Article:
Once considered a disease on the decline, the social and economic downfall that followed after the collapse of the Soviet Union has sparked an escalation of the TB epidemic in many post-USSR countries, including Ukraine. The country’s prisons are a hotbed for the disease, with prevalence rates more than ten times higher than in the rest of society. In the Donetsk region in eastern Ukraine, MSF now provides treatment and support to over 140 inmates and ex-inmates suffering from multi-drug-resistant (MDR) TB.
“It’s hard to sit up and I’ve got pain everywhere”, says Andriy*, 31, in a coarse voice, behind a white protective mask. A drunken brawl a few years ago lead to a jail term for violent assault, and also put an abrupt end to his vocational training to become a construction worker. Half a year ago, while still in prison, he was diagnosed by MSF to have MDR-TB. His body is thin and frail, and he says he has abandoned hope of having a family and living a normal life until he is cured.
Over the next two years, Andriy will have to adhere to a strict regimen of six different TB drugs each day, a painful cocktail that often produces side effects like nausea, vomiting, and loss of sight and hearing. “It’s hard to stand it, but if I don’t continue I will just fall apart” he says.
About 9500 people developed MDR-TB in Ukraine in 2011, according to WHO. The number of new MDR-TB infections in the country has been rising steadily due to outdated prescription practices, insufficient supply of drugs of often questionable quality, and lack of access to diagnostic tools. Interruption or non-compliance to treatment are also major contributors to the development of TB drug resistance. As an airborne infectious disease, it can be transmitted directly from one person to another, especially in overcrowded settings. People living with HIV are usually more susceptible to developing the disease due to a lowered immune system.
The Donetsk region – known as the industrial heartland of eastern Ukraine- has been particularly hard-hit by the HIV/TB epidemic, partly due to a high number of injecting drug users. Since June 2012, MSF teams have been working inside three pre-trial detention centres as well as in Colony 3 – an 800-bed prison hospital where prisoners diagnosed with TB are being held. All inmates in Colony 3 are male and are kept in sparsely equipped cells, housing approximately ten people.
MSF’s support includes diagnosis and testing, provision of medical treatment, and psychological support to help MDR-TB patients continue taking their medication. MSF has also rehabilitated lab facilities and introduced infection control measures to prevent transmission of the disease within the prison walls. In addition, MSF provides antiretroviral (ARV) treatment to patients that are co-infected with HIV.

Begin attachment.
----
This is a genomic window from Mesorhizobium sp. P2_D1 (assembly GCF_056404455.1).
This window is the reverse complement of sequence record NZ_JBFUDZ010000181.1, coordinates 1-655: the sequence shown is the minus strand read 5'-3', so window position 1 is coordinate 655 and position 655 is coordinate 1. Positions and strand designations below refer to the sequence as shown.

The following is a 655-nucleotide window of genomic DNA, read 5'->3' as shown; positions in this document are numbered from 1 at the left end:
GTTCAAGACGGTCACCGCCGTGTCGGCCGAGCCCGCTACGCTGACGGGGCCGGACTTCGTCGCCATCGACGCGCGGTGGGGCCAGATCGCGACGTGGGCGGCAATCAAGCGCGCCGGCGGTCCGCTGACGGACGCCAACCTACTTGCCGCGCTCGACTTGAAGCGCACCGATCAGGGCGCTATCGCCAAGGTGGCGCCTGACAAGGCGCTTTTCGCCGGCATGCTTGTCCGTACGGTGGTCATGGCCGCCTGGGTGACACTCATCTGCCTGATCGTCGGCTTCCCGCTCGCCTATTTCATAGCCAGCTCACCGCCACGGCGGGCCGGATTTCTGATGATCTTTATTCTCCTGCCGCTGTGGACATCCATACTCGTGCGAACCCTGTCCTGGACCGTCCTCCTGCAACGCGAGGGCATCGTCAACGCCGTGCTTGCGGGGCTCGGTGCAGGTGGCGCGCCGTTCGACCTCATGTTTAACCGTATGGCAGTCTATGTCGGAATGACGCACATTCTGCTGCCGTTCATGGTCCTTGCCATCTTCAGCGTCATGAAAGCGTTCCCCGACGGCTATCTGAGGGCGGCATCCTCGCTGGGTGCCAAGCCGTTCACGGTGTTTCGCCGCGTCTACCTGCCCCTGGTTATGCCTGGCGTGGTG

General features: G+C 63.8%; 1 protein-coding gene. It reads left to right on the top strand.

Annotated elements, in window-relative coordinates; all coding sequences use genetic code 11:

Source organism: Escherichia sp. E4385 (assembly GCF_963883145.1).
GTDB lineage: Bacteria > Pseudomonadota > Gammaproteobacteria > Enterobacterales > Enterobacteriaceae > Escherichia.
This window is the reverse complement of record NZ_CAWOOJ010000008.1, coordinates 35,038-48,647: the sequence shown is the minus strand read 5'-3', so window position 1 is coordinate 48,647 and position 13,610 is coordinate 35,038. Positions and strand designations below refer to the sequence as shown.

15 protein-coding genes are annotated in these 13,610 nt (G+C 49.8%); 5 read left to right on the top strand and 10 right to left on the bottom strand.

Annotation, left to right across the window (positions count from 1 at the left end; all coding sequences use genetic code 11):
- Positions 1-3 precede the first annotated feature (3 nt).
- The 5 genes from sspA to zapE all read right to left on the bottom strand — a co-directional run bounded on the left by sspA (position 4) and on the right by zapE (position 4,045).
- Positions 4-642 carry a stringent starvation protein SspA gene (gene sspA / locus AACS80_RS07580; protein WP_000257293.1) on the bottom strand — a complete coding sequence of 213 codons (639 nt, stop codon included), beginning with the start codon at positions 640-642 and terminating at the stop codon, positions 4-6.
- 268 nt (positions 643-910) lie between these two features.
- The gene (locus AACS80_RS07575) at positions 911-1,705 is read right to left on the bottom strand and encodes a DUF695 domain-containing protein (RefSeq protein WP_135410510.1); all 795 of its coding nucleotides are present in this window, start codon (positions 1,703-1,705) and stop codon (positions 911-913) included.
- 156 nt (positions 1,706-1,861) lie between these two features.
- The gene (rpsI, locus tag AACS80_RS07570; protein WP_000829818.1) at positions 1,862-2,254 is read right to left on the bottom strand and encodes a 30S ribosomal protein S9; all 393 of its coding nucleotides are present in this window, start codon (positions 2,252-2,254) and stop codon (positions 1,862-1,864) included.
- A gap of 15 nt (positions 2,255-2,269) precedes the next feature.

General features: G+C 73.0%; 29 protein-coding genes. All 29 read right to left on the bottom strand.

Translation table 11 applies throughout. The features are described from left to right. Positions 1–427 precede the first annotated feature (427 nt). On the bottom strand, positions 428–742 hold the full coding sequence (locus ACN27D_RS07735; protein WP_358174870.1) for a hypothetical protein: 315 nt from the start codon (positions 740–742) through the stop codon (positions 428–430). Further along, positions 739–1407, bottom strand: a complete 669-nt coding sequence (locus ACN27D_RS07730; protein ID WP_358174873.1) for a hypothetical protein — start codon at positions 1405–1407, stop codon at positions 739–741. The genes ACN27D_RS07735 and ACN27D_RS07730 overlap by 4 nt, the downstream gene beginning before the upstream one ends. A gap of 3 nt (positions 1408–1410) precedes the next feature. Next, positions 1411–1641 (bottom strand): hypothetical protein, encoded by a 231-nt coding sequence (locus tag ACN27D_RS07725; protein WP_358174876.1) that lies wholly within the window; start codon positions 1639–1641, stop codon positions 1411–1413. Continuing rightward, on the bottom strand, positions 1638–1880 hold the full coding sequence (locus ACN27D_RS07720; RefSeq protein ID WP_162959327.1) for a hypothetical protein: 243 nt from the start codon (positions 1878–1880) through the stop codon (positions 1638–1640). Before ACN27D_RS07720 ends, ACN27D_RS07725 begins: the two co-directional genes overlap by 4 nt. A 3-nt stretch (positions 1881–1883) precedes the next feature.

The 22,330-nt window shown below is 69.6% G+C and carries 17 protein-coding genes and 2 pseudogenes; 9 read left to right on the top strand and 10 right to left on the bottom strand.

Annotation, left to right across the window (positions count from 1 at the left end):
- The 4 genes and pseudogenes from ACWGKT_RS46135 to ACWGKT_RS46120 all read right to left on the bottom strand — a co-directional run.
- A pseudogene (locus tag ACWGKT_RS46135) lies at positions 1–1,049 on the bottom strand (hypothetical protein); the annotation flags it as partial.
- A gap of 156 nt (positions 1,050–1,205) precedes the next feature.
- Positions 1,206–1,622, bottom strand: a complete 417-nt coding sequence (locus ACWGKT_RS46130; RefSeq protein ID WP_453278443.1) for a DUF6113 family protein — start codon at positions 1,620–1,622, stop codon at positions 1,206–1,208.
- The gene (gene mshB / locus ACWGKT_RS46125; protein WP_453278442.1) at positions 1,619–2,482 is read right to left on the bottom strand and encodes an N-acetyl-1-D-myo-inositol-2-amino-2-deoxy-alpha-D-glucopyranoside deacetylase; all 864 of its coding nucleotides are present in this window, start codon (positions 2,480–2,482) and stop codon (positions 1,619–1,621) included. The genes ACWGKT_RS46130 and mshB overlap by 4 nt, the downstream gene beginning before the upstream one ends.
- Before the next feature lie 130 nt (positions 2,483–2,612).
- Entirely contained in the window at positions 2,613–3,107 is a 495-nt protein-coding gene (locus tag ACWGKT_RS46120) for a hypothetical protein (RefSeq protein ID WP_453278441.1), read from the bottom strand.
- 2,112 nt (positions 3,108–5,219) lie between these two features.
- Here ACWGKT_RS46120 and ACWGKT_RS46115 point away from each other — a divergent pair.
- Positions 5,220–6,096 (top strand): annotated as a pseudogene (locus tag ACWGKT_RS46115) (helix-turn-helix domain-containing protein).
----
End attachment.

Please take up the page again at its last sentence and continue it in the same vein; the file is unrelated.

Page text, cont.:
Inside the prisons, overcrowding, poor ventilation, and frequent prison transfers exacerbate the spread of the disease. Weak nutrition from poor diets also make prisoners more susceptible to falling ill. Almost half of the patients hospitalised in Colony 3 are suffering from drug resistant forms of the disease.
Many prisoners come from difficult socio-economic backgrounds where the burden of disease is already high. “Prisoners are a particularly vulnerable group” says Yulduz Seitniyazova , MSF’s Head of Mission in Ukraine. “They are all living a hard life. Some have a history of drug abuse and alcoholism. They face so many problems, and many don’t believe that taking medication should be a number one priority.”
Before an individual is initiated on treatment, the MSF team strives to ensure that he is committed to stick to the long and painful treatment course. “He needs to know what treatment involves from the very start, and if things get tough we try and motivate him to continue” says Yulduz.
At an international level, MSF campaigns for the research and development of better treatment regimens that are more effective, affordable, less painful and do not put the lives of patients on hold for two years, as in the case of Andriy.
Once patients are released from prison, MSF collaborates with the Ministry of Health and other organisations to ensure that patients complete their treatment. This includes adequate follow-up such as medical, psychosocial and adherence support and monitoring of side effects. Patients who default from treatment are traced in order to ensure that they continue. So far, MSF’s project has had 18 patients on treatment being released from prison – of which 16 are still adhering to the treatment regimen.
“Some have no homes to return to. Some run a great risk of falling into alcohol and substance abuse, which will reduce the chances of adhering to treatment” says Yulduz. “It’s important that these patients also get the necessary support once they’re outside the prison walls to enable them to continue treatment until they’re cured”.
* Andriy is not the patient’s real name.